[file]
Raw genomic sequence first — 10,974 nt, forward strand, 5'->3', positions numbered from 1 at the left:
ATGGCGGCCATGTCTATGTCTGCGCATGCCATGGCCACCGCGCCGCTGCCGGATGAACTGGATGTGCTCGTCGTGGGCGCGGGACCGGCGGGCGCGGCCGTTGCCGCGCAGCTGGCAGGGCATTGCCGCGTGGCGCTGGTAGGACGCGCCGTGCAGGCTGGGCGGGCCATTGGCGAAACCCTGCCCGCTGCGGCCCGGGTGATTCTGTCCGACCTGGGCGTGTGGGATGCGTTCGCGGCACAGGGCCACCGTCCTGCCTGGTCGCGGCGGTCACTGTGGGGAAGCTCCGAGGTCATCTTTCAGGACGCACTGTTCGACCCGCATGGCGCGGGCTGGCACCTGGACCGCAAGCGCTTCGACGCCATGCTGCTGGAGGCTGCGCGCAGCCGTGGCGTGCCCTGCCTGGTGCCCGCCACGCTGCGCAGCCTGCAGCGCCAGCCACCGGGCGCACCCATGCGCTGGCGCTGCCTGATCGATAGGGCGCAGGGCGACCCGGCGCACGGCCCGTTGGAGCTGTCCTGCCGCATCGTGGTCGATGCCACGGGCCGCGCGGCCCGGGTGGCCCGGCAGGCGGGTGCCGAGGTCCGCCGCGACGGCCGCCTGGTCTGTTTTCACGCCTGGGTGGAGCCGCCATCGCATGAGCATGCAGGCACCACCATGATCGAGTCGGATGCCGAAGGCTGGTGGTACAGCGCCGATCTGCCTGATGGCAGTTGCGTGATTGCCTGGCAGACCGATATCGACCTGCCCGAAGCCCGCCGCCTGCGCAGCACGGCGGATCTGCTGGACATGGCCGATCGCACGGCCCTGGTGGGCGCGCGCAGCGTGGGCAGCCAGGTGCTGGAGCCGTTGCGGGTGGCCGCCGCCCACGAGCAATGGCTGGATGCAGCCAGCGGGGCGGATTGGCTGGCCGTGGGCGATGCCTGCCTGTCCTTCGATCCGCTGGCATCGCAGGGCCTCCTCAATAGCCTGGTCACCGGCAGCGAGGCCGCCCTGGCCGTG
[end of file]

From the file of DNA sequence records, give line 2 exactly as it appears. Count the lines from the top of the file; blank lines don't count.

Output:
ATGGCGGCCATGTCTATGTCTGCGCATGCCATGGCCACCGCGCCGCTGCCGGATGAACTGGATGTGCTCGTCGTGGGCGCGGGACCGGCGGGCGCGGCCGTTGCCGCGCAGCTGGCAGGGCATTGCCGCGTGGCGCTGGTAGGACGCGCCGTGCAGGCTGGGCGGGCCATTGGCGAAACCCTGCCCGCTGCGGCCCGGGTGATTCTGTCCGACCTGGGCGTGTGGGATGCGTTCGCGGCACAGGGCCACCGTCCTGCCTGGTCGCGGCGGTCACTGTGGGGAAGCTCCGAGGTCATCTTTCAGGACGCACTGTTCGACCCGCATGGCGCGGGCTGGCACCTGGACCGCAAGCGCTTCGACGCCATGCTGCTGGAGGCTGCGCGCAGCCGTGGCGTGCCCTGCCTGGTGCCCGCCACGCTGCGCAGCCTGCAGCGCCAGCCACCGGGCGCACCCATGCGCTGGCGCTGCCTGATCGATAGGGCGCAGGGCGACCCGGCGCACGGCCCGTTGGAGCTGTCCTGCCGCATCGTGGTCGATGCCACGGGCCGCGCGGCCCGGGTGGCCCGGCAGGCGGGTGCCGAGGTCCGCCGCGACGGCCGCCTGGTCTGTTTTCACGCCTGGGTGGAGCCGCCATCGCATGAGCATGCAGGCACCACCATGATCGAGTCGGATGCCGAAGGCTGGTGGTACAGCGCCGATCTGCCTGATGGCAGTTGCGTGATTGCCTGGCAGACCGATATCGACCTGCCCGAAGCCCGCCGCCTGCGCAGCACGGCGGATCTGCTGGACATGGCCGATCGCACGGCCCTGGTGGGCGCGCGCAGCGTGGGCAGCCAGGTGCTGGAGCCGTTGCGGGTGGCCGCCGCCCACGAGCAATGGCTGGATGCAGCCAGCGGGGCGGATTGGCTGGCCGTGGGCGATGCCTGCCTGTCCTTCGATCCGCTGGCATCGCAGGGCCTCCTCAATAGCCTGGTCACCGGCAGCGAGGCCGCCCTGGCCGTG